Who Cares About Black Friday When We’ve Got A Black Christmas?!
By Brandon Engel
Image by Byron Rempel
Many people traditionally enjoy watching Christmas movies with their families on the day after Thanksgiving, Black Friday. If you’re a fan of horror movies and therefore enjoy viewing something a bit more spine-tingling than the standard holiday fare, you can still get into the spirit of the season. Check out these five terror-inducing flicks with a Christmas theme!
In this 1980 by-the-numbers slasher film, the students of an all-girls school invite their boyfriends over for a Christmas party. The fun soon turns to horror, though, as an unknown assailant – dressed as Santa – begins killing them. While there’s nothing inspired in either the storyline or the cinematography, they’re both competent and reasonable. David Hess, of Swamp Thing and Last House on the Left fame, directed To All a Goodnight, but he doesn’t appear onscreen for even a single second. Perhaps the best-known of the actors in this effort is the porn star Harry Reems, who is credited as “Dan Stryker.”
Produced in the United Kingdom and released in 1984, this movie depicts the hunt for a serial killer whose victims are men dressed as Santa Claus. The killer dispatches the Santas in a variety of ways, including stabbing, burning and shooting, while incompetent police officers attempt to track him down. Don’t Open doesn’t appeal to every palate; it features a hole-ridden plot, poor production values and surprisingly graphic violence. Still, the film works well as cheesy entertainment if you don’t try to take it too seriously. The producer, Dick Randell, is considered a master of low-budget, blood- and sex-drenched films, and this installment will likely satisfy fans of the genre.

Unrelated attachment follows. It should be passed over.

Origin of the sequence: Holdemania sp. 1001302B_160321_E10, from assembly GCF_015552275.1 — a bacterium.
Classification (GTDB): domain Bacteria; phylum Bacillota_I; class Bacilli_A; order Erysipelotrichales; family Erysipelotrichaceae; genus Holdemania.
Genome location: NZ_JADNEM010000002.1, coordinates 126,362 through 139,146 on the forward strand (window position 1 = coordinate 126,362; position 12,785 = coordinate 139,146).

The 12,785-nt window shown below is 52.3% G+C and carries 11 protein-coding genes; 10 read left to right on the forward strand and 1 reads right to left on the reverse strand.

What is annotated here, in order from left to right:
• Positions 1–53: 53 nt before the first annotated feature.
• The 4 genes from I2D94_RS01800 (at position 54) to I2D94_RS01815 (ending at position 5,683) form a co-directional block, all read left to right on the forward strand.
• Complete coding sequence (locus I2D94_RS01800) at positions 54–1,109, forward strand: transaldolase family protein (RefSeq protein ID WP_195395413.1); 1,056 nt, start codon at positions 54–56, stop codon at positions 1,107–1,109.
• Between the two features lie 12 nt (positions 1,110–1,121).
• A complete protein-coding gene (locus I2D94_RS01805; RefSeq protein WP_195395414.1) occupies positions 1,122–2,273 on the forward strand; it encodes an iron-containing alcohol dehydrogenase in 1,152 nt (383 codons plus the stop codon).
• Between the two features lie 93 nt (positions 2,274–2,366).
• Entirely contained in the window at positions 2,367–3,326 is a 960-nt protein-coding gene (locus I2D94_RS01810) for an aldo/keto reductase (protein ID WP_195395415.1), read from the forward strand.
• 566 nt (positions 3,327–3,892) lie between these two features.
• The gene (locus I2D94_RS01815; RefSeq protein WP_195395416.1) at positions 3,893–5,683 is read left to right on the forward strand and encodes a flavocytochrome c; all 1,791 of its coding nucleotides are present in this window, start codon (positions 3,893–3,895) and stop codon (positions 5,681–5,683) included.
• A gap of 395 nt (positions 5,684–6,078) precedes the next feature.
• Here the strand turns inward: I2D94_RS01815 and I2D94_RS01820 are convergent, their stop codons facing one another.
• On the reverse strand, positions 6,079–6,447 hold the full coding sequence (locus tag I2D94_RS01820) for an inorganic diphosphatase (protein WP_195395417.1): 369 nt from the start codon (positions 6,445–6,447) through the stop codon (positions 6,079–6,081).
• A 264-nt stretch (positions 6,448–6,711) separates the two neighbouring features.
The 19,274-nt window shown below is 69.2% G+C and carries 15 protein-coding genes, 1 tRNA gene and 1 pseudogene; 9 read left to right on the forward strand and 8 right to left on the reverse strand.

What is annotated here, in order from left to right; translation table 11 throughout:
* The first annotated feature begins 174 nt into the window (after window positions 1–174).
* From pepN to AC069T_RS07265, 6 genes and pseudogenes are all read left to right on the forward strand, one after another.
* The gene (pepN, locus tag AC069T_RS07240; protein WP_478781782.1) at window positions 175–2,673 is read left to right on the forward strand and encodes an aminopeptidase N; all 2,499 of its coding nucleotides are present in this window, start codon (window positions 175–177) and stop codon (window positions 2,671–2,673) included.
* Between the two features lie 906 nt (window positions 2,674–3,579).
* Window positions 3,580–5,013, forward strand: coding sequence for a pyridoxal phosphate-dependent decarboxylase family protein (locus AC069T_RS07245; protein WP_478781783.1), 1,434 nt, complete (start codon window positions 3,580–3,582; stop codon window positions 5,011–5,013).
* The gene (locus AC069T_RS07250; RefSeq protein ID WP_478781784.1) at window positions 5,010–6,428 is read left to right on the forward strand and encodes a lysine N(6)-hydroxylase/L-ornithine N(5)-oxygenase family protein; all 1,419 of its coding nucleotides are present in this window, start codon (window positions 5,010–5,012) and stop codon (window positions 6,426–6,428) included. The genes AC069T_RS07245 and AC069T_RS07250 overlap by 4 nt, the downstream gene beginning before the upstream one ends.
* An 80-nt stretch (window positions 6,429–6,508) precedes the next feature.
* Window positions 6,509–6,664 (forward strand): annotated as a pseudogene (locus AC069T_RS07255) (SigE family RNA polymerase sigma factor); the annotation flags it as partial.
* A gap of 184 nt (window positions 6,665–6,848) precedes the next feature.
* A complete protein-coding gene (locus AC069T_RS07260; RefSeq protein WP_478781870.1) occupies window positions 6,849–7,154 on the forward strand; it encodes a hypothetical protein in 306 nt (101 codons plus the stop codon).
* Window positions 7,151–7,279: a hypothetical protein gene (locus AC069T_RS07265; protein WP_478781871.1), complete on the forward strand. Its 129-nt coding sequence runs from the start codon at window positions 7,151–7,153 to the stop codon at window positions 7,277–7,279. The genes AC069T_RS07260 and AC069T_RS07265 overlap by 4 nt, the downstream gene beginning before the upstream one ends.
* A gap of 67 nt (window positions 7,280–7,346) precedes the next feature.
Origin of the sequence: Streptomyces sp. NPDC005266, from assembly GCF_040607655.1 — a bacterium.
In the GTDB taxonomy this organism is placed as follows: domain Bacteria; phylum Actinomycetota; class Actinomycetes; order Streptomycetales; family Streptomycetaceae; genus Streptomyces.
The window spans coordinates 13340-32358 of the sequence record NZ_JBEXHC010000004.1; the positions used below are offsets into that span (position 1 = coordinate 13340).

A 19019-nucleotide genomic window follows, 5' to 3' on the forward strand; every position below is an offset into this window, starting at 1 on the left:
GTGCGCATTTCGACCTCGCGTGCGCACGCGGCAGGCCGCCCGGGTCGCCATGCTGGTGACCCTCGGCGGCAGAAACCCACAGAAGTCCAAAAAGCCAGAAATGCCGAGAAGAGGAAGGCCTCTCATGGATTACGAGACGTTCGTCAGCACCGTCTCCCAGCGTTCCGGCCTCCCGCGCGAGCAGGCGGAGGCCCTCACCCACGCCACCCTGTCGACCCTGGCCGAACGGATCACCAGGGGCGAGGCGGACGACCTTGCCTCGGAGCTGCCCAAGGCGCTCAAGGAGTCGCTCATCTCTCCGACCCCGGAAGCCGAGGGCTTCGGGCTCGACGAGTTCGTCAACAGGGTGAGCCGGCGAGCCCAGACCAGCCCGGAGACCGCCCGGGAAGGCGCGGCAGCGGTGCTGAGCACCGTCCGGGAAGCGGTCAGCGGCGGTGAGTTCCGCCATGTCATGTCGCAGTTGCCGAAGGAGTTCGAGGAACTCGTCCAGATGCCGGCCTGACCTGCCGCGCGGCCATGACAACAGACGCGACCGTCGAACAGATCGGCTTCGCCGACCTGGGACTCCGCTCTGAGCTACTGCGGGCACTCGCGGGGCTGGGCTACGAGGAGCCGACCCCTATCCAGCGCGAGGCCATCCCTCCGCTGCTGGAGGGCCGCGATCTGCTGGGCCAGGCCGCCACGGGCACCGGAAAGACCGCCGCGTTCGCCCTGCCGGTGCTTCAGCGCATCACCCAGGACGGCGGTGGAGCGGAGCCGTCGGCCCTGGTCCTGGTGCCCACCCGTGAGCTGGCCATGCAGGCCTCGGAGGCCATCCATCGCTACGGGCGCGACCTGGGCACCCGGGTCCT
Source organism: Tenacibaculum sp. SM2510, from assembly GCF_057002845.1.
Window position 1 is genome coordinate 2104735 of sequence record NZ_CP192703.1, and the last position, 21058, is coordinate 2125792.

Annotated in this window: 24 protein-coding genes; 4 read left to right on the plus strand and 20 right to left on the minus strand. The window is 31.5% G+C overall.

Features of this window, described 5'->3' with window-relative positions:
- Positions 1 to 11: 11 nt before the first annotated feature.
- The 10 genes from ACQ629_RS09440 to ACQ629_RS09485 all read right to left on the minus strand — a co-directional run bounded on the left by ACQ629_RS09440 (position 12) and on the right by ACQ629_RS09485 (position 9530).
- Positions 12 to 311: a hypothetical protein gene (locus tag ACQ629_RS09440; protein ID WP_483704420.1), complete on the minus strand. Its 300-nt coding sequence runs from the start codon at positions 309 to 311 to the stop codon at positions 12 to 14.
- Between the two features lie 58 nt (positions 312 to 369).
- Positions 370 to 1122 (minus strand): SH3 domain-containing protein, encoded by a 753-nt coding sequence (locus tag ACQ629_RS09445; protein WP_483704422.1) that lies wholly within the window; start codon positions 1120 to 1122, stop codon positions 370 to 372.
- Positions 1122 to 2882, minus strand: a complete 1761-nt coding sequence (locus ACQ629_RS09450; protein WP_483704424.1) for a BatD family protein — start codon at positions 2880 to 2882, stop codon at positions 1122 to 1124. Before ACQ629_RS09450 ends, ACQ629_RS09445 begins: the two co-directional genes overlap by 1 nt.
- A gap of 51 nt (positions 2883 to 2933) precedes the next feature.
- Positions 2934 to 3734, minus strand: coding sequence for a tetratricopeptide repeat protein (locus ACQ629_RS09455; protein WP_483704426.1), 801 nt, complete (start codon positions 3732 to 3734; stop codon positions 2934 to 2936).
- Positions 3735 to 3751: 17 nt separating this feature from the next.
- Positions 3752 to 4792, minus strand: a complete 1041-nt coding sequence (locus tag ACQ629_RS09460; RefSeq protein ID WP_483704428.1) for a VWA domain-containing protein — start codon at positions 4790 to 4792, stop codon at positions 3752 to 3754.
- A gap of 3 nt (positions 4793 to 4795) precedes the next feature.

3. Santa’s Slay
This plot of this 2005 Canadian release hinges on the unlikely premise that Santa was forced into spreading good cheer and happiness for 1,000 years as a result of losing a curling match against a disguised angel. Now that the thousand years are up, he can revert to his sadistic, murderous ways. Starring Bill Goldberg as the evil Santa, Santa’s Slay alternates between funny, ridiculous and gory. Despite sounding, and in many ways being, little better than a B movie, this film somehow attracted a fairly respectable cast. Rebecca Gayheart, Fran Drescher and James Caan all feature prominently. For reasons that are unclear, Caan’s role was uncredited.
A classic tale of Christmas horror, Gremlins tinkers with many aspects of cultural folklore and cinematic conventions and twists them into something sinister. The titular creatures appear cute and harmless, but a failure to follow three simple rules when dealing with them causes them to multiply and metamorphose into destructive monsters. Beloved by critics and audiences alike since its release in 1984, it grossed more than $150 million on an $11 million budget. Zach Galligan and Phoebe Cates starred while Howie Mandel provided much of the voice work for the gremlins. Although there was a sequel in 1990, the original is considered far superior.
Unlike many of the films on this list, Black Christmas plays as straight horror, without much in the way of self-referential comedy or campy hijinx. The denizens of a sorority house began receiving threatening phone calls a few days before Christmas. The girls then go missing one by one, killed by a mysterious murderer known only as “Billy.” This Canadian movie adeptly builds suspense and psychological terror despite depicting only a few short scenes of actual violence. This was the film that likely inspired filmmakers like John Carpenter to make Halloween (just as it inspired sororities everywhere to order ADT home security setups!) Starring Keir Dullea, Olivia Hussey and Margot Kidder, Black Christmas has been rated favorably by critics and film-goers alike over the years although it initially caused concern among worried moralists.